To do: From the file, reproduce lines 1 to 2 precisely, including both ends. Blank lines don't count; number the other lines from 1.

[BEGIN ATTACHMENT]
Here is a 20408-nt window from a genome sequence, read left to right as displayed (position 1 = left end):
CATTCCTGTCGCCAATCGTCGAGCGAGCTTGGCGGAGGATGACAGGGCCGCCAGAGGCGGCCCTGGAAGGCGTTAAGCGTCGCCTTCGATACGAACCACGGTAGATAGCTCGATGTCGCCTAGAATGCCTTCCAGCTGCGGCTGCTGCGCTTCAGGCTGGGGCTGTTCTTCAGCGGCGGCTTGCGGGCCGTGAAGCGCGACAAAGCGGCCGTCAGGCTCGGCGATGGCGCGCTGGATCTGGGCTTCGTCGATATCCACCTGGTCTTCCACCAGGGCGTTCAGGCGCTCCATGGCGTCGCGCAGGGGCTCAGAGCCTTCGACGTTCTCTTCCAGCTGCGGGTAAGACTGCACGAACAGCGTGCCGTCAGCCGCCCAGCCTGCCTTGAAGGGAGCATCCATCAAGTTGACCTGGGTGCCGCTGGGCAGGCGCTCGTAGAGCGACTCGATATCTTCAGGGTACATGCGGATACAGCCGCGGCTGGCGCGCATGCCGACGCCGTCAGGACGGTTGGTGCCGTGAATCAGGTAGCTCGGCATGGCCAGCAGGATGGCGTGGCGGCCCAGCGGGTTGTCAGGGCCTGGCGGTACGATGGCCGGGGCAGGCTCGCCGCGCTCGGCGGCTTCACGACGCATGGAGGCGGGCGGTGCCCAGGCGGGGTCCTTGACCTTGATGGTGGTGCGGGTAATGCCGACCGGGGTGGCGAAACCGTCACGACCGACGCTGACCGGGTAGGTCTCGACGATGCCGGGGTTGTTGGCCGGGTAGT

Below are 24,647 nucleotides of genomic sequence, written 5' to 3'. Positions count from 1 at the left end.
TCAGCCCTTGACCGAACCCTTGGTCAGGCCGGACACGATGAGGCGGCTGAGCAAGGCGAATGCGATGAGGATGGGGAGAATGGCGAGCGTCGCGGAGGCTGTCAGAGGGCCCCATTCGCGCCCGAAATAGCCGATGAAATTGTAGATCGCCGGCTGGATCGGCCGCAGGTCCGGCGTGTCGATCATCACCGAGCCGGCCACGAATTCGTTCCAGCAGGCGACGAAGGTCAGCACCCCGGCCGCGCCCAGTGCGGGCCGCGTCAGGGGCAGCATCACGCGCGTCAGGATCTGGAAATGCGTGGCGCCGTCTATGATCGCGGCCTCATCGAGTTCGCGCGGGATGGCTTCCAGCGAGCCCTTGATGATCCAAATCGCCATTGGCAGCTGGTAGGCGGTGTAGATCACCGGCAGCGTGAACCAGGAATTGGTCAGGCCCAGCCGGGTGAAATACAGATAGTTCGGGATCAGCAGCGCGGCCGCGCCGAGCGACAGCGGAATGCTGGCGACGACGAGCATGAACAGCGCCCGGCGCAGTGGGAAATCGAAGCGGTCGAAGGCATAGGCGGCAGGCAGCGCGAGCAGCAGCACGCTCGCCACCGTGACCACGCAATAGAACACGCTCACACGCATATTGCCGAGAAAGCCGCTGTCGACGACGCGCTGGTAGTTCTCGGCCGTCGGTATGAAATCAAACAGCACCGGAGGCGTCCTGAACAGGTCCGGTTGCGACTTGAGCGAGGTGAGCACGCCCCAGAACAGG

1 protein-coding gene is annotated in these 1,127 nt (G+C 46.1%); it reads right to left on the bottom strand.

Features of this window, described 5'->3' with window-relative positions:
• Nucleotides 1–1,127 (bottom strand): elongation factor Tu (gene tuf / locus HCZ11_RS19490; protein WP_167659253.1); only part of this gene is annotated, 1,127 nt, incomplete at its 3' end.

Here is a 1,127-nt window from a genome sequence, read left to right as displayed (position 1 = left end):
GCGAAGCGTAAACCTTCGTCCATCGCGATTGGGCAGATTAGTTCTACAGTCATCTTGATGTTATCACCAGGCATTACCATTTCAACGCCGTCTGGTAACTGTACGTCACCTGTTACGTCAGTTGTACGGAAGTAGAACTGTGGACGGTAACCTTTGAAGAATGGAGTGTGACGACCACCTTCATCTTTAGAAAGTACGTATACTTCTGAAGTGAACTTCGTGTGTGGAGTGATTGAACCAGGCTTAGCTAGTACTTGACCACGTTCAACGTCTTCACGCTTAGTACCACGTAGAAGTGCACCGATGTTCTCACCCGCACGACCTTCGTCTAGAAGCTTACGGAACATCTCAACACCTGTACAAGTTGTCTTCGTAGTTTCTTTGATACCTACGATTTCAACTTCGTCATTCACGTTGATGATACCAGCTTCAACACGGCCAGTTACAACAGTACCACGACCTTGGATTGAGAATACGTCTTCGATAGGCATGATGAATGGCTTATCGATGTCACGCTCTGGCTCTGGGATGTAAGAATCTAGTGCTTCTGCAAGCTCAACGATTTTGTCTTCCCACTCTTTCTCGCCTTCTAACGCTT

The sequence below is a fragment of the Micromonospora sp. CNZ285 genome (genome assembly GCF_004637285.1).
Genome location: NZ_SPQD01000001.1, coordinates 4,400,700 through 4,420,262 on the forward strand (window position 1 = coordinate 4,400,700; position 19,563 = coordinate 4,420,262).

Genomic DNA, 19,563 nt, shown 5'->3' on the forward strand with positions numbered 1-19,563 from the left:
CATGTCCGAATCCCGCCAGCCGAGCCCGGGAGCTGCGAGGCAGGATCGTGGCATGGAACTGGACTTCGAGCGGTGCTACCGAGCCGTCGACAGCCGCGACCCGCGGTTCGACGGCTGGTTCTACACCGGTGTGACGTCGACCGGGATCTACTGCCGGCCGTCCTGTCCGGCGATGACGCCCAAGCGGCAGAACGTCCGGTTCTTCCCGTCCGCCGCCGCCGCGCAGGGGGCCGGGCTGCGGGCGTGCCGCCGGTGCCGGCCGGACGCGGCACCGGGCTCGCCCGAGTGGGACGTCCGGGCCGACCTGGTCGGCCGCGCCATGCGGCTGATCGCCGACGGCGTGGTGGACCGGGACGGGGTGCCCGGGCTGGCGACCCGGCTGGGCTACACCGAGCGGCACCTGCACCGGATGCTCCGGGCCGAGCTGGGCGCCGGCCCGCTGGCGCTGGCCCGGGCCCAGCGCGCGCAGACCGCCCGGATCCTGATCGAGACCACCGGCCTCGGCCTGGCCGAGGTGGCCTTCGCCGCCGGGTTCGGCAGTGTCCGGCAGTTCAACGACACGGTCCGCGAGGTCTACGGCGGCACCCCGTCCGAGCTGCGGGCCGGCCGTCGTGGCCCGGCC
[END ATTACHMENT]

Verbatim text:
Here is a 20408-nt window from a genome sequence, read left to right as displayed (position 1 = left end):
CATTCCTGTCGCCAATCGTCGAGCGAGCTTGGCGGAGGATGACAGGGCCGCCAGAGGCGGCCCTGGAAGGCGTTAAGCGTCGCCTTCGATACGAACCACGGTAGATAGCTCGATGTCGCCTAGAATGCCTTCCAGCTGCGGCTGCTGCGCTTCAGGCTGGGGCTGTTCTTCAGCGGCGGCTTGCGGGCCGTGAAGCGCGACAAAGCGGCCGTCAGGCTCGGCGATGGCGCGCTGGATCTGGGCTTCGTCGATATCCACCTGGTCTTCCACCAGGGCGTTCAGGCGCTCCATGGCGTCGCGCAGGGGCTCAGAGCCTTCGACGTTCTCTTCCAGCTGCGGGTAAGACTGCACGAACAGCGTGCCGTCAGCCGCCCAGCCTGCCTTGAAGGGAGCATCCATCAAGTTGACCTGGGTGCCGCTGGGCAGGCGCTCGTAGAGCGACTCGATATCTTCAGGGTACATGCGGATACAGCCGCGGCTGGCGCGCATGCCGACGCCGTCAGGACGGTTGGTGCCGTGAATCAGGTAGCTCGGCATGGCCAGCAGGATGGCGTGGCGGCCCAGCGGGTTGTCAGGGCCTGGCGGTACGATGGCCGGGGCAGGCTCGCCGCGCTCGGCGGCTTCACGACGCATGGAGGCGGGCGGTGCCCAGGCGGGGTCCTTGACCTTGATGGTGGTGCGGGTAATGCCGACCGGGGTGGCGAAACCGTCACGACCGACGCTGACCGGGTAGGTCTCGACGATGCCGGGGTTGTTGGCCGGGTAGT